People have been fighting cockroaches with boric acid for nearly a century. Boric acid is one of the most effective cockroach control agents ever developed provided that it is used correctly. Unfortunately, most people use it incorrectly, and in the process waste their money and effort.
Boric acid is a wonderful tool for controlling cockroaches in homes, restaurants and other buildings. It is effective in extremely small amounts and retains its potency almost indefinitely provided the deposit remains dry. Unlike many insecticides, boric acid has no repellency to insects and, consequently, roaches return to treated areas repeatedly until they die. Boric acid is deadly to cockroaches, but is low in toxicity to people, pets and other non target animals. It is also odourless and contains no volatile solvents. In humans, boric acid is only slightly more toxic than table salt.
Cockroaches succumb to boric acid when they crawl over treated areas. The tiny particles of powder adhere to the cockroaches’ body, and the material is ingested as the roach preens the powder from its legs and antennae. Some boric acid is also absorbed through the greasy outer covering of the insect’s body. All species of cockroaches are susceptible to boric acid provided the powder is applied into areas where the cockroaches are living.
***How to make an applicator for using boric acid***
Take an old Pringles container or similar which has a detachable plastic lid. It is important to place stick a label on the outside of the container and write clearly that it contains Boric Acid so as there is no chance of it being misused at a later date. Put a few pebbles into the container (these help to prevent the powder caking when it is stored away and also helps when applying). Now fill the container up to about 2/3 full with the boric acid powder. Carefully, using a knitting needle or similar pointed tool pierce the plastic lid of the container 20 or 30 times to form a series of holes through which the boric acid can pass.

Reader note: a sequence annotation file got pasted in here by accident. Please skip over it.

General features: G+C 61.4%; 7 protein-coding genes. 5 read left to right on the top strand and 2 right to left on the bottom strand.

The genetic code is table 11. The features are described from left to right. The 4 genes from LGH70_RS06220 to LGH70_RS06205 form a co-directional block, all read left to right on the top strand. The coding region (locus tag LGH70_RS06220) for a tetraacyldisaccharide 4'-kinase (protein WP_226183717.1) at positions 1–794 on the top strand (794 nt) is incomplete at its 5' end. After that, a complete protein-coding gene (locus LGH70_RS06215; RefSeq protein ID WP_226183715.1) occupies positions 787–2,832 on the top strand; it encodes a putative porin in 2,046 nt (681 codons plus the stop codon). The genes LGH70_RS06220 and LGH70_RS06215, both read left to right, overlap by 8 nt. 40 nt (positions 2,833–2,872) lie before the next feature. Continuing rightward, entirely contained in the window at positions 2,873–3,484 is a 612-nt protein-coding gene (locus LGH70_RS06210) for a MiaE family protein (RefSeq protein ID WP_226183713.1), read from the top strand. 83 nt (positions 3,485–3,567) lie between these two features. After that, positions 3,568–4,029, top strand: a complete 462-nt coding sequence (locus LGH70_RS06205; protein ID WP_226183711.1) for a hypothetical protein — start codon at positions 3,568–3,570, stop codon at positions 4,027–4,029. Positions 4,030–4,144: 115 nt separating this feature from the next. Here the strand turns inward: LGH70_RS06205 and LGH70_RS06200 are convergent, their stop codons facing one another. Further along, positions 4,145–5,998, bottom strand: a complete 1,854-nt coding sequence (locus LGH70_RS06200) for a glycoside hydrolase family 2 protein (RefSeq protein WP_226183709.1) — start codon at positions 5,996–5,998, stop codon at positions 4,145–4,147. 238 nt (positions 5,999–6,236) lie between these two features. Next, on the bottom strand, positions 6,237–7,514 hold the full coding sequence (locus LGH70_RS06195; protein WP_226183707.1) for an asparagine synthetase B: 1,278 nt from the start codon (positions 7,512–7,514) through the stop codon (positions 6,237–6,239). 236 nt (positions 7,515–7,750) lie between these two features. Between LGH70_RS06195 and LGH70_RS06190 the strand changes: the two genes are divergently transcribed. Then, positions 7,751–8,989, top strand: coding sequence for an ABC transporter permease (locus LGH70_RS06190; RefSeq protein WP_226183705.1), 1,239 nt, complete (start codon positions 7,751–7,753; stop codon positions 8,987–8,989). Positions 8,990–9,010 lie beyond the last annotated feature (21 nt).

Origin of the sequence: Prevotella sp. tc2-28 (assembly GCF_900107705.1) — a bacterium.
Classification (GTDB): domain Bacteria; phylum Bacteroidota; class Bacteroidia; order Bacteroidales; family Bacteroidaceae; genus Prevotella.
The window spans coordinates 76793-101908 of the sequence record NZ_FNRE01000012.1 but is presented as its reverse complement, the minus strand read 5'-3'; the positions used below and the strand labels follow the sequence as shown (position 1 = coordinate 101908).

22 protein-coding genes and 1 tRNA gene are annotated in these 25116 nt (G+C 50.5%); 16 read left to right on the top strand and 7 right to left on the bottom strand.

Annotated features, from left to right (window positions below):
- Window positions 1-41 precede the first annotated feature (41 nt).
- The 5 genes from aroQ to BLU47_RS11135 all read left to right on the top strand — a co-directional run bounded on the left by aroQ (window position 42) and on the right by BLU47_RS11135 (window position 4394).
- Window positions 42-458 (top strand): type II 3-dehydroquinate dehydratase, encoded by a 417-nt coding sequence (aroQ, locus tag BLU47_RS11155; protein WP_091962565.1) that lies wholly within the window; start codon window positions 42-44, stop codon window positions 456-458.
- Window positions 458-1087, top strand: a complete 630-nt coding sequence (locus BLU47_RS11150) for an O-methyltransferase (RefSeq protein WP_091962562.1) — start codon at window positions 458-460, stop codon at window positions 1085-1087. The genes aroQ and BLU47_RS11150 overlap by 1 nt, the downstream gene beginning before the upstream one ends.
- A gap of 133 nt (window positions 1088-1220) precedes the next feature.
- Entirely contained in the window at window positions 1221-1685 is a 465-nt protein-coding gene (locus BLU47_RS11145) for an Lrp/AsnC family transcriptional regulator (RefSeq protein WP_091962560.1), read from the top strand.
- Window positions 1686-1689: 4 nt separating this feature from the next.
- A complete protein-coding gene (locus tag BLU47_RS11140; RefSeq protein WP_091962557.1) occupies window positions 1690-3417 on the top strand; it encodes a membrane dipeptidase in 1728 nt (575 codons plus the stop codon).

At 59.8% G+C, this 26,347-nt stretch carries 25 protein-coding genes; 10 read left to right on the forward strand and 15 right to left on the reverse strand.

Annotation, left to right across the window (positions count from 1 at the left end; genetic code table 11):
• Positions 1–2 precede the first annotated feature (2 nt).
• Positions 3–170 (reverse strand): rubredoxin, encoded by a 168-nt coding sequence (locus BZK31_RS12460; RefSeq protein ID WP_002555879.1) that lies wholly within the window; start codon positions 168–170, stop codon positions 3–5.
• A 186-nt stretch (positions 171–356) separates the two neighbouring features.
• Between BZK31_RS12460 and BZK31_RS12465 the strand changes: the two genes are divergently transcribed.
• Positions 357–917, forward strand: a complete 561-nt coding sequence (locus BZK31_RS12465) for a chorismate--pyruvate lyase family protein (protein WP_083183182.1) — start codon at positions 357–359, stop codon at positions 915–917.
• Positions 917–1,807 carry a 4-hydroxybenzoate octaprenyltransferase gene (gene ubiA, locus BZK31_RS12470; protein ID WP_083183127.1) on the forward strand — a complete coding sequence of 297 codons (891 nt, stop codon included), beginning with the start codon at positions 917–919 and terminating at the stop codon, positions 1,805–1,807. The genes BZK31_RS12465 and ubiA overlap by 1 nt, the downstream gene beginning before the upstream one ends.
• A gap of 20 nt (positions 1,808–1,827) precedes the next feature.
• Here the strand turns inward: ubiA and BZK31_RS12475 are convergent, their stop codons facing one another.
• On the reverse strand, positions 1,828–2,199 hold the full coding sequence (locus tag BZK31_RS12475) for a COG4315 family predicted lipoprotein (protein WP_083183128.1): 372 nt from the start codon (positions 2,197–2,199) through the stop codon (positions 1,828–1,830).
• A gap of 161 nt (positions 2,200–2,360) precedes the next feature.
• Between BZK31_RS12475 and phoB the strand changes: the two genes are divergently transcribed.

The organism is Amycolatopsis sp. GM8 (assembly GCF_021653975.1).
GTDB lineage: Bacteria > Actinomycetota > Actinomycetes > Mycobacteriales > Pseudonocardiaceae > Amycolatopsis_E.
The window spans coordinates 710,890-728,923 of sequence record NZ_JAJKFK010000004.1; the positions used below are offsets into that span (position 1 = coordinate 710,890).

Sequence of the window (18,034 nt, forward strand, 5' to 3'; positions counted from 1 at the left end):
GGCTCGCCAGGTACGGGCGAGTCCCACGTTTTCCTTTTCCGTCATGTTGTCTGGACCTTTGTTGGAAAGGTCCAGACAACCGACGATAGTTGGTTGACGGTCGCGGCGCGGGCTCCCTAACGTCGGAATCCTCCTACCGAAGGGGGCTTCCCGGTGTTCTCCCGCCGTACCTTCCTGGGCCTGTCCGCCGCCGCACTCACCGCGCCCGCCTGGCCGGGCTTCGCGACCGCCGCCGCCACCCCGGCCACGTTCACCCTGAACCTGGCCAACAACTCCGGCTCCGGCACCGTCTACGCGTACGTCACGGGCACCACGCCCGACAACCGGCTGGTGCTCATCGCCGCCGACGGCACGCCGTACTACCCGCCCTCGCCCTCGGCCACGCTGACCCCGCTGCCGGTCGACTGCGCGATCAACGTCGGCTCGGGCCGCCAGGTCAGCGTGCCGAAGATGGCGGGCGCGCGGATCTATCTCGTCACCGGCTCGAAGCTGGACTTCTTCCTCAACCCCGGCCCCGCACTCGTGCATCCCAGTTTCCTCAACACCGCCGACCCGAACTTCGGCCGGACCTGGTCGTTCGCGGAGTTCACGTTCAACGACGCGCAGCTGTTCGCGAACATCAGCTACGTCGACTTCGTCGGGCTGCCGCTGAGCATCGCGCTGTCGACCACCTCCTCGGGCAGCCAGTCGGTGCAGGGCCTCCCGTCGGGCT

Alternatively just buy a shaker as for instance used for castor sugar but make sure that you label it for the boric acid and keep it away from food stuffs.
***Where to apply the boric acid***
Where the powder is applied is just as important as how it’s applied. Cockroaches prefer to live in cracks, crevices and secluded areas close to food, moisture and warmth. Kitchens and bathrooms are the most common areas to find cockroaches, although any area of a home may become infested if the infestation is severe. Key areas for treatment include under/behind the refrigerator, cooker and dishwasher, into the opening where plumbing pipes enter walls (such as under sinks and behind the toilet, shower and washing machine), and into cracks along edges and corners inside cupboards and pantries. Another very important area to treat is under cupboards, sinks and equipment.
NEVER apply boric acid onto countertops or other exposed surfaces, especially those used to prepare food.
***How to apply boric acid to kill cockroaches***
The key to success with boric acid is proper application. For best results, the powder should be applied in a very thin layer barely visible to the naked eye. Piles or heavy accumulations will be avoided by foraging cockroaches. To apply a fine layer, shake the container and puff a small quantity of the powder into the target area.